The smaller the f-number is then the larger the aperture is and the more light it will pass. The f-number is also used as a guide to the light gathering abilities of a lens. Lenses with large maximum apertures ( small f-number ) are described as being 'fast'.
Generally the aperture will always be held open at its maximum irrespective of whatever value you may have set it to and will not actually close down until the moment of exposure. The main reason for this is to produce the brightest image possible onto the focusing screen. To see the aperture in operation you will have to remove the lens, unless you have a preview control, and look through the lens while turning the aperture control ring.

Shutter and Shutter Speeds.

The shutter prevents light from reaching the film until the moment of exposure, when it opens for a predetermined time allowing light passing through the lens aperture to reach the film. Unlike the aperture, which is always in an open position the shutter is always closed. Like the aperture, shutter values or 'speeds' follow a standard sequence with each one being half that of the next, allowing half as much light to pass through. A typical shutter speed range may look like this;
1sec; 1/2sec; 1/4sec; 1/8th; 1/ 15th; 1/30th; 1/60th; 1/125th;
1/250th; 1/500th; 1/1000th; 1/2000th

Shutter speeds are expressed in seconds or fractions of a second. Slow shutter speeds run into seconds while fast shutter speeds will be shorter than 1/500th of a second. In normal photography shutter speeds will probably fall into the range 1/60th to 1/1000th of a second.
As you may have worked out, changing from one shutter speed to the next changes the exposure by one 'stop' in much the same way as changing the aperture.

Now that you know what a 'stop' is you may realise that to change or control exposure you can alter either one and get the same effect. You may even have worked out that you can have loads of combinations of aperture and shutter speeds that will amount to the same exposure.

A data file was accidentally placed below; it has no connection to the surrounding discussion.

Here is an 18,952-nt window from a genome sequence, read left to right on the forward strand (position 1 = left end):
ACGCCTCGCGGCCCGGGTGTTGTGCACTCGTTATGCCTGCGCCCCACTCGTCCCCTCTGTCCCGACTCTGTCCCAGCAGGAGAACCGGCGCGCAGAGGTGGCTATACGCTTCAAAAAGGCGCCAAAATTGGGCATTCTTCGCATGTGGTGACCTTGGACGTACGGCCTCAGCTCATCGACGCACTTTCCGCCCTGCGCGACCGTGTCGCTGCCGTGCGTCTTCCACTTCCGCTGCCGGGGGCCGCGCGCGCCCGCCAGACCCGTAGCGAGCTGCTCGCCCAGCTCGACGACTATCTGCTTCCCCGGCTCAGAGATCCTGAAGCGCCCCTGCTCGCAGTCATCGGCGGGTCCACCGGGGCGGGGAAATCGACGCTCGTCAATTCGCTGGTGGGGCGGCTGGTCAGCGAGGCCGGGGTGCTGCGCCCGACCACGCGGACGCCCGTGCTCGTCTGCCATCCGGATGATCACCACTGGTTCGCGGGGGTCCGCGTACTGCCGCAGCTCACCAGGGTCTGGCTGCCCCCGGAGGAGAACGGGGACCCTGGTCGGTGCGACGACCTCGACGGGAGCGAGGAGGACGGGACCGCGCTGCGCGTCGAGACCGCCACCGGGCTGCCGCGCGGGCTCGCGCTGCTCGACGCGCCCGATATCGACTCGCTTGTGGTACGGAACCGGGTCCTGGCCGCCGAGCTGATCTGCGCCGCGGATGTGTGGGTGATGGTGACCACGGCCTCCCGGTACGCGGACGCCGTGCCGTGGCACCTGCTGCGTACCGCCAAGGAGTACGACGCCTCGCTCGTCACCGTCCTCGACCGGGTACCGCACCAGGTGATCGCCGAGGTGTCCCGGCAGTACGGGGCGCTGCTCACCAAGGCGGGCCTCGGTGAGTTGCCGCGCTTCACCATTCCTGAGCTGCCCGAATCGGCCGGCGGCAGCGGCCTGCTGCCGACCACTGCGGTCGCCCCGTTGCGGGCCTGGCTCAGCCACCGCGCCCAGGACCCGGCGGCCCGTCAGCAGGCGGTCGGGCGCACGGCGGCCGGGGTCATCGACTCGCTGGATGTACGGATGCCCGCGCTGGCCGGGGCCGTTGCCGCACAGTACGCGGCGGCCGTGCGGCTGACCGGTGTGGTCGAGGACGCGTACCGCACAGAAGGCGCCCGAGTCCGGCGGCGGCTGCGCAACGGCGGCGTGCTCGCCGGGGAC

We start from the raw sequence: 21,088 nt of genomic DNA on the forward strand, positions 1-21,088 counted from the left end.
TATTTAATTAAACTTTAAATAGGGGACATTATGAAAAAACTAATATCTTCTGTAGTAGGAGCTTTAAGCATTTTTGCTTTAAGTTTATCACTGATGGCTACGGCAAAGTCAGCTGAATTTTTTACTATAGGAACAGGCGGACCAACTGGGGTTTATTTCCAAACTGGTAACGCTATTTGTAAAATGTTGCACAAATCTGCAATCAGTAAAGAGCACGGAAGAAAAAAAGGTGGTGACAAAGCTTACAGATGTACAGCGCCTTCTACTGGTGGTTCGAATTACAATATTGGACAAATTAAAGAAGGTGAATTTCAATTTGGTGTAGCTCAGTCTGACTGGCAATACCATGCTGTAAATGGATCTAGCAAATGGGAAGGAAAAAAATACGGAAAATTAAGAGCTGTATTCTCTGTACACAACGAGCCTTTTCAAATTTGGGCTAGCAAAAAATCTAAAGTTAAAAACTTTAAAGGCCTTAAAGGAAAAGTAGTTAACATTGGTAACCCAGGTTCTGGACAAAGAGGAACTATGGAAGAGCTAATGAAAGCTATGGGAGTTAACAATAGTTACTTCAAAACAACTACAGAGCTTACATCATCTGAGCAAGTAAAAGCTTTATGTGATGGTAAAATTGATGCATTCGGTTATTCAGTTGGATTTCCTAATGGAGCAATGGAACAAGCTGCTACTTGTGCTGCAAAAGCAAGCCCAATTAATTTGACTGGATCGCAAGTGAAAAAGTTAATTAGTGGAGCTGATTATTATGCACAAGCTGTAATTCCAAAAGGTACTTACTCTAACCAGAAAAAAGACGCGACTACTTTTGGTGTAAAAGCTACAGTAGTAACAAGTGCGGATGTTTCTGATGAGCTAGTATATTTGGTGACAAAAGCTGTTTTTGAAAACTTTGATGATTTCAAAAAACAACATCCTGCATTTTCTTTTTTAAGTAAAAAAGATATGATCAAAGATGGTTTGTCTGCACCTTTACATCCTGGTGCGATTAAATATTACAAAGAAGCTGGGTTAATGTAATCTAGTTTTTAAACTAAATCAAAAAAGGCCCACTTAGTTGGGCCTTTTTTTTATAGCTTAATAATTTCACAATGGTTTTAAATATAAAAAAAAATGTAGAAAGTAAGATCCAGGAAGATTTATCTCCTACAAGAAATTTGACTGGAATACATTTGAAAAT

Here is a wee example:
Your light meter tells you to set your camera to f-8 at 1/125th of a second. You decide that you want to change it. You will find out why you might want to change it later.

You could reduce the aperture by one stop to f-11 (Stop down or close down). Now your film is receiving half as much light as it requires (underexposure). To compensate for this you select a slower shutter speed of 1/60th of a second so it now stays open twice as long as before and passes twice as much light as before.
Or.
You could increase the aperture by one stop to f-5.6 (Open up). Now your film is receiving twice as much light as it requires (overexposure ). To compensate for this you increase your shutter speed to 1/250th of a second so it now stays open for half as long as before and passes half as much light as before.

f-32 1/8th of a second
f-22 1/15th of a second
f-16 1/30th of a second
f-11 1/60th of a second
f-8 1/125th of a second
f-5.6 1/250th of a second
f-4 1/500th of a second
f-2.8 1/1000th of a second
f-2 1/2000th of a second
Alternatively, you could start by changing the shutter speed then altering the aperture to compensate. The important point is that you finish up getting the same exposure.

Film (or digital sensor) sensitivity (ISO)

Here is something else just to confuse you.
In order for your lightmeter to come up with a suitable combination of aperture size and shutter speed it needs to know how sensitive to light a particular film is. A film's sensitivity is known as its ' speed' and is expressed as an ASA/ISO number. The higher the number the more sensitive it is and consequently the less light it needs to form an image. The lower the number the less sensitive it is and the more light it will require. Sensitive films are said to be 'fast' and will have a speed of 400 ASA/ISO or above. Films with low sensitivity are said to be 'slow' and will have a speed of less than 100 ASA/ISO. General purpose films suitable for everyday use fall into the 100-400 ASA/ISO range with 100-200 being the most popular.
Like shutter speeds and aperture sizes, film speeds follow a standard sequence.

25; 50; 100; 200; 400; 800; 1600; 3200

Wouldn't you know it! Film speed goes up in steps just like shutters and apertures. Each one is twice as sensitive as the next. I know you have worked this out already but the difference between one film speed and the next is a 'stop'.
As far as exposure goes all you really need to know about film is its speed. It is very important that you set the correct film speed on your light meter before you start. Most modern cameras read the film speed from a magnetic strip on the film cassette and set the meter accordingly (DX coding). Otherwise you will have to set it yourself using whatever method your camera/meter is equipped with.
NOTE 1) You can set your own iso speed (from 100-1600) on a Canon 350D (the rebel XT.) Find out how; it is very very important.
NOTE 2) The higher the film speed, the more grainy an image becomes, and the less quality it has.

Over and Under Exposure- brief -

Giving your film more exposure than necessary will result in overexposure. Pictures will be pale or light with poor washed out colours.
Giving your film less exposure than necessary will result in under exposure. Pictures will be dark with poor detail in shadow and dark areas.